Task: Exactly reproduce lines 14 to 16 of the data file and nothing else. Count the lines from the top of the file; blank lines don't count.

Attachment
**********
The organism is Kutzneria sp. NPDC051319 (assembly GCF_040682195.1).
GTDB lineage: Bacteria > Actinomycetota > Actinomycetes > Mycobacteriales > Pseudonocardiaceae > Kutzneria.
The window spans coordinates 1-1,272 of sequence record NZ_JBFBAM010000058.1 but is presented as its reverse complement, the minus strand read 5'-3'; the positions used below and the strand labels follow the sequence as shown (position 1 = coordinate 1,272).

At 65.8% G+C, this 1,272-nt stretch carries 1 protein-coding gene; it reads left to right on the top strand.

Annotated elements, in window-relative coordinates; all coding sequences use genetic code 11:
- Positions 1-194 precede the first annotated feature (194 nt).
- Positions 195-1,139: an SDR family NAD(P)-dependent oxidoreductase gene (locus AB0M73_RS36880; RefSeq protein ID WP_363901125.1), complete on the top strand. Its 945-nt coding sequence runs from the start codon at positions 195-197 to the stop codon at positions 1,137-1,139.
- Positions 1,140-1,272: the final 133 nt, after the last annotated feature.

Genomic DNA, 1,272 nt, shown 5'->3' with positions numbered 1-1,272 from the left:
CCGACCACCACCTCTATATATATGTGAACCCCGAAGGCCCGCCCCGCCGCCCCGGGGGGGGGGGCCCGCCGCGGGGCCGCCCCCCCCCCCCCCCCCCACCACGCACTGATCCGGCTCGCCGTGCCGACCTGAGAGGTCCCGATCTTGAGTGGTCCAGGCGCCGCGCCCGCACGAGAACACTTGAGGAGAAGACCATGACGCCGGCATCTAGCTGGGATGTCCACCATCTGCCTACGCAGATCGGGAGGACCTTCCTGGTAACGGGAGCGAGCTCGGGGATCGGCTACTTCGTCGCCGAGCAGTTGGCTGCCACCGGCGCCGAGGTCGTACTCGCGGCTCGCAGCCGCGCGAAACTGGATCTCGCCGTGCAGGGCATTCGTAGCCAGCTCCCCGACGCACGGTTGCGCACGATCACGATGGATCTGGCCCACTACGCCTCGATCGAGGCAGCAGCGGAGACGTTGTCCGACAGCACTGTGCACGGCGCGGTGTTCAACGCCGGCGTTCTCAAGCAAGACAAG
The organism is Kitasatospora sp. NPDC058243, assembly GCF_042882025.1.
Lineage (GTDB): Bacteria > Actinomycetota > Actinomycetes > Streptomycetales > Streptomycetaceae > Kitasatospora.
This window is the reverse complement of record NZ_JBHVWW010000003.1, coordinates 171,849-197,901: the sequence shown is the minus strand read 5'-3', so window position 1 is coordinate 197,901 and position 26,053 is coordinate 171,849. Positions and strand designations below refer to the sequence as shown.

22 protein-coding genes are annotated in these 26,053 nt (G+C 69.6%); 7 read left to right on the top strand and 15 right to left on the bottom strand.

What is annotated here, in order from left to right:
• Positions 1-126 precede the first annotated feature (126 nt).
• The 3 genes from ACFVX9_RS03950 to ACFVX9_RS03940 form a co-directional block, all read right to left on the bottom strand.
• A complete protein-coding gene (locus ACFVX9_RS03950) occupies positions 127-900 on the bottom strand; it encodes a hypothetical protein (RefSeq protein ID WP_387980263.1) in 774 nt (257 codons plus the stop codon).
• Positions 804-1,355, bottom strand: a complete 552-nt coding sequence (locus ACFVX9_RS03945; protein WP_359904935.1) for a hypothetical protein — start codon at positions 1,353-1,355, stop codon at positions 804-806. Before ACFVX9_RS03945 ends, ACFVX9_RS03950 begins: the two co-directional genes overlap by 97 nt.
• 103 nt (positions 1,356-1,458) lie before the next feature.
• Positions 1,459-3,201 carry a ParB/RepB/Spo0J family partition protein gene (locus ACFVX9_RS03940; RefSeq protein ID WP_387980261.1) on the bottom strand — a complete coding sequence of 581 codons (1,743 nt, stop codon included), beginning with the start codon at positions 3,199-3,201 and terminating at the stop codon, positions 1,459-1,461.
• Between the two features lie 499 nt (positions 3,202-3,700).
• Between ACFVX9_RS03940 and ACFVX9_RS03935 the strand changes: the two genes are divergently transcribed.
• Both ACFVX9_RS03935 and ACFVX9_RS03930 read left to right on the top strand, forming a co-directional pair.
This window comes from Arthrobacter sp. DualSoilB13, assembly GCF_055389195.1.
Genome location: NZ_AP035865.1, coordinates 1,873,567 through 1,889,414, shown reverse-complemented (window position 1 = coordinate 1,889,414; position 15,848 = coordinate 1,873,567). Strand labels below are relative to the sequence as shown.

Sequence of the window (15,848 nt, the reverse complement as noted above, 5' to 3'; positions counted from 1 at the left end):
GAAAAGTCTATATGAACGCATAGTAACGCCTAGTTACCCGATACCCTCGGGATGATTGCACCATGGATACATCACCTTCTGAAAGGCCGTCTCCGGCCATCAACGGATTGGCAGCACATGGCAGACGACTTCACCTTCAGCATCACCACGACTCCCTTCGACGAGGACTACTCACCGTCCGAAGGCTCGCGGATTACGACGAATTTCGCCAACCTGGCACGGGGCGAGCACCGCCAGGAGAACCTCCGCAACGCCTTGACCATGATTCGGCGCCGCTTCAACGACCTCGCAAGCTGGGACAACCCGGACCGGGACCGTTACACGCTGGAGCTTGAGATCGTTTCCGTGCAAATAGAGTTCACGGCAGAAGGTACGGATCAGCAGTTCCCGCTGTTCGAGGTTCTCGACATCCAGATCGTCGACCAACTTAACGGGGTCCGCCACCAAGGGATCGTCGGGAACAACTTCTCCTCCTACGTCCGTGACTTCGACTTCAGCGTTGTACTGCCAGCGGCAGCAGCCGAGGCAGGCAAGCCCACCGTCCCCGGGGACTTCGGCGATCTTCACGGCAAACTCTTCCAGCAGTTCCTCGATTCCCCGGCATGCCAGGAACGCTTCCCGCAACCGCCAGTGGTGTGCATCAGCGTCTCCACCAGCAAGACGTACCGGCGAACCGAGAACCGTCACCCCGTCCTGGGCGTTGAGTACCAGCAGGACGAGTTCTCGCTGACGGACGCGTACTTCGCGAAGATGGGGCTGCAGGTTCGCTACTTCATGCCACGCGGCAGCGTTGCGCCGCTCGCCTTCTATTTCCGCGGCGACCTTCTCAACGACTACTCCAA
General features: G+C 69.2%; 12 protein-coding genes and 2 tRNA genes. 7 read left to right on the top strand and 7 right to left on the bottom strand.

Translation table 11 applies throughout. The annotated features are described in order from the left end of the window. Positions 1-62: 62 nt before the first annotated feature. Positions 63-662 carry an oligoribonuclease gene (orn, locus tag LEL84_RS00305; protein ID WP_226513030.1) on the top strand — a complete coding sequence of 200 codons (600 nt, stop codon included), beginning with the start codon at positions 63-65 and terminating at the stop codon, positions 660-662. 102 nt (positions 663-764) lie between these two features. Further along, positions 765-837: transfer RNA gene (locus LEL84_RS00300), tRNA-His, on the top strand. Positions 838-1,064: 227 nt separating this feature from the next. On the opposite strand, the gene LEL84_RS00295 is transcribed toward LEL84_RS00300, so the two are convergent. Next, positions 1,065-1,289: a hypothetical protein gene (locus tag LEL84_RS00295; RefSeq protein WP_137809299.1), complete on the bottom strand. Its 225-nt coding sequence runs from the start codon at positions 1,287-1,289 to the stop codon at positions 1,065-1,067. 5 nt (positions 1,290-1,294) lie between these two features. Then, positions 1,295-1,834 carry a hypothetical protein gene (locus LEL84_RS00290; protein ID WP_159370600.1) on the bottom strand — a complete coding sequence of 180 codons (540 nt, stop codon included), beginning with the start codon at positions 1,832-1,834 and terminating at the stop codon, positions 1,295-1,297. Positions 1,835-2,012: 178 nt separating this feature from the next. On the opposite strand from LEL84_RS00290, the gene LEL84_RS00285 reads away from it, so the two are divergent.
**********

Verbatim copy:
22 protein-coding genes are annotated in these 26,053 nt (G+C 69.6%); 7 read left to right on the top strand and 15 right to left on the bottom strand.

What is annotated here, in order from left to right:
• Positions 1-126 precede the first annotated feature (126 nt).